A long time ago in a galaxy far, far away... geeks and nerds were relentlessly mocked and bullied. So they found communities through zines and the early internet and congregated in comic book stores and arcades—spaces where they could feel sheltered from the cruel taunts of jocks and buoyed by like-minded obsessives. Occasionally, they were reported on with bemusement by local news correspondents, who attempted to comment on the costuming, devotion, and tribal behavior of True Believers, Jedi Knights, and Trekkies. Those gathering in lines for the release of Star Wars: The Phantom Menace or pilgrimaging from afar to the Geek Mecca of San Diego Comic-Con International were oddities to the general public, and therefore newsworthy.
There was an assumption that nerds were sexless, socially awkward basement dwellers—always male, always desperate for female attention (and thus implicitly heterosexual). They were just like the proverbial Comic Book Guy of The Simpsons, a character whose very name embodies a stereotype.
But that’s all changed in the past decade. As geek culture and nerd enthusiasms have seeped into the American cultural consciousness—and their buying power has become clear to marketers—people who may not have felt able to claim geek identity are able to be more open with their passions. The ubiquitous geekery of comics, games, and videos has brought more people than ever into the fold and made “nerdy” mainstream.
Some geeks don’t like it—and they’ve let it be known with harassment and intimidation, mostly of women by men, in gaming, comics, skeptic, and tech communities. It’s time for people who are grasping onto their privilege like the One Ring to understand the fact that geek culture is evolving for the better.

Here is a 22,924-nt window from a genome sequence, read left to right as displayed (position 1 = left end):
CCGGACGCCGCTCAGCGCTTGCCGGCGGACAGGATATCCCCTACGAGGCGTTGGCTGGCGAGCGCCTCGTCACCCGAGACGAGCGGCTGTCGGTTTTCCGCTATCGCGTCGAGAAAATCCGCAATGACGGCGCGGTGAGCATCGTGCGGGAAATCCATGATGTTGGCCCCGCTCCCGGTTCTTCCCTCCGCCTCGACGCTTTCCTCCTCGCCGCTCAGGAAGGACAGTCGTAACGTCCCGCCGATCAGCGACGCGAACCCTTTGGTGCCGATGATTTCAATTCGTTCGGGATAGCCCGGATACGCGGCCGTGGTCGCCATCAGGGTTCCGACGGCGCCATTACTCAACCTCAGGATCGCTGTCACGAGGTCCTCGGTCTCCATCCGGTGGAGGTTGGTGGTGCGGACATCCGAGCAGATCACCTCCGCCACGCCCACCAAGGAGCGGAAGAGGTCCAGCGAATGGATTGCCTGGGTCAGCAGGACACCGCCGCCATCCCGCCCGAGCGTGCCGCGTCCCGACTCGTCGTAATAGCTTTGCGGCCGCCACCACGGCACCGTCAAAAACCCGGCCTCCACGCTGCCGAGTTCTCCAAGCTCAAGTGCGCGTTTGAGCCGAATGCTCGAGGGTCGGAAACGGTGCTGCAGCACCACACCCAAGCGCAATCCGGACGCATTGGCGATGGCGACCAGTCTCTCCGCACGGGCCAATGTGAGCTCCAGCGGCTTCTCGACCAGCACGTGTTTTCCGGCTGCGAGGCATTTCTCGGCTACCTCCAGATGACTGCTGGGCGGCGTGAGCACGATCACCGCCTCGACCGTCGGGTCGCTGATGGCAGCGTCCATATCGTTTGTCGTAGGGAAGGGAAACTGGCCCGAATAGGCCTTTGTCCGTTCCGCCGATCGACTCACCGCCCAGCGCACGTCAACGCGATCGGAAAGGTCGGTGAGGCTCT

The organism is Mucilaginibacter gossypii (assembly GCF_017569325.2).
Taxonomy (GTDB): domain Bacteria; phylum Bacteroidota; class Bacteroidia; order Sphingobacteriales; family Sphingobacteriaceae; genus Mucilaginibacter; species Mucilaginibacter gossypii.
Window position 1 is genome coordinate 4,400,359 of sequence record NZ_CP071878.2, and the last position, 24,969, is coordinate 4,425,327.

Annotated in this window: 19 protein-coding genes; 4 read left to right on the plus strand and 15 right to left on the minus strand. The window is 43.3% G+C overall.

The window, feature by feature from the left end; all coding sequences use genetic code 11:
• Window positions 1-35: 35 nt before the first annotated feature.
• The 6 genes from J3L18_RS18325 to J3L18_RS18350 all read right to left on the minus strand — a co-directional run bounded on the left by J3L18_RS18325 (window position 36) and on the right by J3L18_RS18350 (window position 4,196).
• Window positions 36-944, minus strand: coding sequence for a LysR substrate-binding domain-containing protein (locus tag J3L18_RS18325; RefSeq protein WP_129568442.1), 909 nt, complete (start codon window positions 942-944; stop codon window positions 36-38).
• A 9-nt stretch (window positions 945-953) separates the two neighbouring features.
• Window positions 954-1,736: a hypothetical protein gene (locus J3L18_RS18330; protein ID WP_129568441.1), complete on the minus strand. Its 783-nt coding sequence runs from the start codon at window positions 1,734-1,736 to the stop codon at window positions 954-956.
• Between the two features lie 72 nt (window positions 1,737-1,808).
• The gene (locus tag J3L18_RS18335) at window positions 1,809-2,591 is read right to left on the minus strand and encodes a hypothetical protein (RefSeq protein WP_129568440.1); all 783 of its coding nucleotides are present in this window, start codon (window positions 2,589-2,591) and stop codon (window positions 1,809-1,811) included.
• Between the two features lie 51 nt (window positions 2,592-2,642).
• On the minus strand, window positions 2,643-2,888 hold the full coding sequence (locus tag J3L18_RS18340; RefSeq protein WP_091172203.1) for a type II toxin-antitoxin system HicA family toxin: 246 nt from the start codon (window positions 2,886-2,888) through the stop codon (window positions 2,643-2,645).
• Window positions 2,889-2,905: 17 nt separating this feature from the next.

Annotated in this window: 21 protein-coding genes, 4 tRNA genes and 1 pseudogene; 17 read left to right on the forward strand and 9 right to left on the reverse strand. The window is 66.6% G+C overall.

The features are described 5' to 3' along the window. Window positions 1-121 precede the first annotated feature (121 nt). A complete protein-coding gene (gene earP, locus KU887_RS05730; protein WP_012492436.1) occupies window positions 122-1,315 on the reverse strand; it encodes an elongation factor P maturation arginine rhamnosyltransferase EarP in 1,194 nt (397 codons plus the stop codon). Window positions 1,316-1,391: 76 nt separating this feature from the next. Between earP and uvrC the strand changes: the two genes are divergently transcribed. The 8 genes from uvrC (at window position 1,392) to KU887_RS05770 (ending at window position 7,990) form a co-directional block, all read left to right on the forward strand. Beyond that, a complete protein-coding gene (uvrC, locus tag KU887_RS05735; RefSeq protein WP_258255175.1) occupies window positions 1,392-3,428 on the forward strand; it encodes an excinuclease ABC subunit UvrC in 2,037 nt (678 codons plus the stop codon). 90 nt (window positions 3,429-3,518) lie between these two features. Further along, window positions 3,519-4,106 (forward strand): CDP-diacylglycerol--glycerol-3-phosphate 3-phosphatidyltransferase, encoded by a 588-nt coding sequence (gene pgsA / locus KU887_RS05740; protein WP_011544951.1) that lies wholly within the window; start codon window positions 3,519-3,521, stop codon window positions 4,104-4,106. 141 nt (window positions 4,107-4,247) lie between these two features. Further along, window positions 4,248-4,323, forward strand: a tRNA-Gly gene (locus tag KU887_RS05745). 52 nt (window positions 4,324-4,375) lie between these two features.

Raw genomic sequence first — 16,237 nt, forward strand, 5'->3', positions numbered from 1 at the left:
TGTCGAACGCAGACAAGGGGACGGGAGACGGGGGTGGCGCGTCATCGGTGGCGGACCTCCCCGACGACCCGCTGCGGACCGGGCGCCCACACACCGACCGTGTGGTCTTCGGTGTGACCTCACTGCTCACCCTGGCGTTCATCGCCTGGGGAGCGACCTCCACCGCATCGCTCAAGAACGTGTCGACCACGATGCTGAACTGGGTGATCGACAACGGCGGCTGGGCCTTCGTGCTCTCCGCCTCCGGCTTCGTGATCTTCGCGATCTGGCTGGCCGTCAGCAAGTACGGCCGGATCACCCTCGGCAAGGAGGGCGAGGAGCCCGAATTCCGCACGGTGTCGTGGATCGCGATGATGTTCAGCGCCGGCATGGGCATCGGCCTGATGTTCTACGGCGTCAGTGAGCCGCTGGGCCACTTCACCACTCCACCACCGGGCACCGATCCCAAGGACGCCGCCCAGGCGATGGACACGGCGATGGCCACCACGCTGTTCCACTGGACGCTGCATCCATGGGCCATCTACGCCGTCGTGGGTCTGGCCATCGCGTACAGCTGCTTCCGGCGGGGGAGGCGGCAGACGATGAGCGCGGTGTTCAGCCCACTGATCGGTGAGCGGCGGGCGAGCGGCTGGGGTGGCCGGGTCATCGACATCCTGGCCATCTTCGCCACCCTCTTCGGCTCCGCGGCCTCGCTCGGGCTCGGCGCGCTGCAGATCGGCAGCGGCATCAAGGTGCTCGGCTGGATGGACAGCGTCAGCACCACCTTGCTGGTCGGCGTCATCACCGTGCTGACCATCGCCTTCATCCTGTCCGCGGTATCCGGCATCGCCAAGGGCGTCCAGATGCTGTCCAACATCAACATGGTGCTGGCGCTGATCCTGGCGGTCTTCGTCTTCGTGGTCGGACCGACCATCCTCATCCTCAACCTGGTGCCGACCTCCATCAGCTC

On Parks and Rec, Ben Wyatt gets it right:
One has to wonder: were the darling-bootied, fan-fic writing, board game-designing, arm candy of one Ms. Leslie Knope a real person instead of a television character, would he receive an avalanche of daily gendered terrorism a la Anita Sarkeesian for being a geek?
Or, as with other nerd dude icons widely recognized in American culture who have dared to comment on geek issues, including sexism and misogyny within geek culture (Joss Whedon, Wil Wheaton, Seth Rogen, Neil Gaiman, Chris Kluwe, Patton Oswalt, Greg Rucka, John Scalzi, Stephen Colbert) would he largely be ignored?
When Patton Oswalt lamented the mainstreaming of geekdom in a 2010 article for Wired, claiming its unprecedented accessibility changed the geek experience by making narratives and ephemera available to everyone and anyone at any time, suggesting that geek culture needed to die in order to be built anew, the Interwebs lost their shit. But while people were put-out, grumbly, and occasionally even combative, the response to Oswalt’s “get off my lawn”-esque feature seemed to refrain from the same level of sexual threats and stalking faced by women like Leigh Alexander, for example, who was showered with violent threats this year following her Gamasutra article on ‘gamers’ being over. (Or, perhaps Oswalt didn’t make any hate he received public. Regardless, evidence suggests online harassment is gendered in execution, so while Oswalt may have been insulted it’s unlikely he was sexually harassed for his opinions.)
What’s underlying the recent outburst of hatred is the fact that culture is changing. New communities of nerdy people are changing what it means to be a nerd, and so what we’re looking at in this cultural moment is not the death of the geek, but the death of a stereotype. People who’ve historically not been seen as geeks—people who are not straight, white males—are building communities online and IRL to connect genre preferences with identity politics. Think: Blerds or Gaymers.
Even Comic Book Guy has a cousin—Comic Book Gay, introduced briefly in a 2011 episode of The Simpsons.
There’s a lot to celebrate about these changes. But in the midst of the death threats, promises of sexual violence, disturbing and puerile chatter, attempts to destroy finances and/or careers, and daily acts of gendered terrorism and other criminality, it’s understandable, as Bitch’s own Sarah wrote last month, to feel “like curling up in a ball.” But Mirk also noted that even as “Geek culture is currently getting a very bad rap from men who get off on threatening women... thousands of other people are determined to not let exclusion and male domination define the culture they hold dear.”